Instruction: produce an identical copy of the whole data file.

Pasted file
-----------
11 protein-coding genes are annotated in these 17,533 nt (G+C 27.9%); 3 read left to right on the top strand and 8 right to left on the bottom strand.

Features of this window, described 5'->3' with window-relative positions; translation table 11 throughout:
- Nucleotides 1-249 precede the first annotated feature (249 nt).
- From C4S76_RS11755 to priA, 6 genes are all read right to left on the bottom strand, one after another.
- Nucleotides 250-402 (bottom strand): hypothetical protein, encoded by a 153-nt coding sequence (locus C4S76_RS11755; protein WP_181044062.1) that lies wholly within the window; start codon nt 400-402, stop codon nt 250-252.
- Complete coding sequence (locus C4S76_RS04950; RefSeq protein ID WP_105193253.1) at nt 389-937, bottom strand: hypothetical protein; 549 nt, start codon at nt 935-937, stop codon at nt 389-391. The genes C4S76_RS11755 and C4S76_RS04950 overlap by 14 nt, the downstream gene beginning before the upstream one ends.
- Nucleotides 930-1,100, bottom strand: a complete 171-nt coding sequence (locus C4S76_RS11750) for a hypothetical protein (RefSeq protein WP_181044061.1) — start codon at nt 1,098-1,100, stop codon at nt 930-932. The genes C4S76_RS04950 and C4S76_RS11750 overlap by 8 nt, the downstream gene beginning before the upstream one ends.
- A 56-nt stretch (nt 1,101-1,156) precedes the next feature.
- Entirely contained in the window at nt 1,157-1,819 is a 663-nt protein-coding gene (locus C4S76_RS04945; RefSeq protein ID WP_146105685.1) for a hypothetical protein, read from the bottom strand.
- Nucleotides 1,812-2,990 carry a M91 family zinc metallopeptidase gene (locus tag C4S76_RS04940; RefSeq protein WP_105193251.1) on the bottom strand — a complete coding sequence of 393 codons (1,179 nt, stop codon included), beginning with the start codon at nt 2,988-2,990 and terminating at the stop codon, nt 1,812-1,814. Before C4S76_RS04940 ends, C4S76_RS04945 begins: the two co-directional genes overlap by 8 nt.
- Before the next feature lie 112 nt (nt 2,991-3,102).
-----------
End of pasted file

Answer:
11 protein-coding genes are annotated in these 17,533 nt (G+C 27.9%); 3 read left to right on the top strand and 8 right to left on the bottom strand.

Features of this window, described 5'->3' with window-relative positions; translation table 11 throughout:
- Nucleotides 1-249 precede the first annotated feature (249 nt).
- From C4S76_RS11755 to priA, 6 genes are all read right to left on the bottom strand, one after another.
- Nucleotides 250-402 (bottom strand): hypothetical protein, encoded by a 153-nt coding sequence (locus C4S76_RS11755; protein WP_181044062.1) that lies wholly within the window; start codon nt 400-402, stop codon nt 250-252.
- Complete coding sequence (locus C4S76_RS04950; RefSeq protein ID WP_105193253.1) at nt 389-937, bottom strand: hypothetical protein; 549 nt, start codon at nt 935-937, stop codon at nt 389-391. The genes C4S76_RS11755 and C4S76_RS04950 overlap by 14 nt, the downstream gene beginning before the upstream one ends.
- Nucleotides 930-1,100, bottom strand: a complete 171-nt coding sequence (locus C4S76_RS11750) for a hypothetical protein (RefSeq protein WP_181044061.1) — start codon at nt 1,098-1,100, stop codon at nt 930-932. The genes C4S76_RS04950 and C4S76_RS11750 overlap by 8 nt, the downstream gene beginning before the upstream one ends.
- A 56-nt stretch (nt 1,101-1,156) precedes the next feature.
- Entirely contained in the window at nt 1,157-1,819 is a 663-nt protein-coding gene (locus C4S76_RS04945; RefSeq protein ID WP_146105685.1) for a hypothetical protein, read from the bottom strand.
- Nucleotides 1,812-2,990 carry a M91 family zinc metallopeptidase gene (locus tag C4S76_RS04940; RefSeq protein WP_105193251.1) on the bottom strand — a complete coding sequence of 393 codons (1,179 nt, stop codon included), beginning with the start codon at nt 2,988-2,990 and terminating at the stop codon, nt 1,812-1,814. Before C4S76_RS04940 ends, C4S76_RS04945 begins: the two co-directional genes overlap by 8 nt.
- Before the next feature lie 112 nt (nt 2,991-3,102).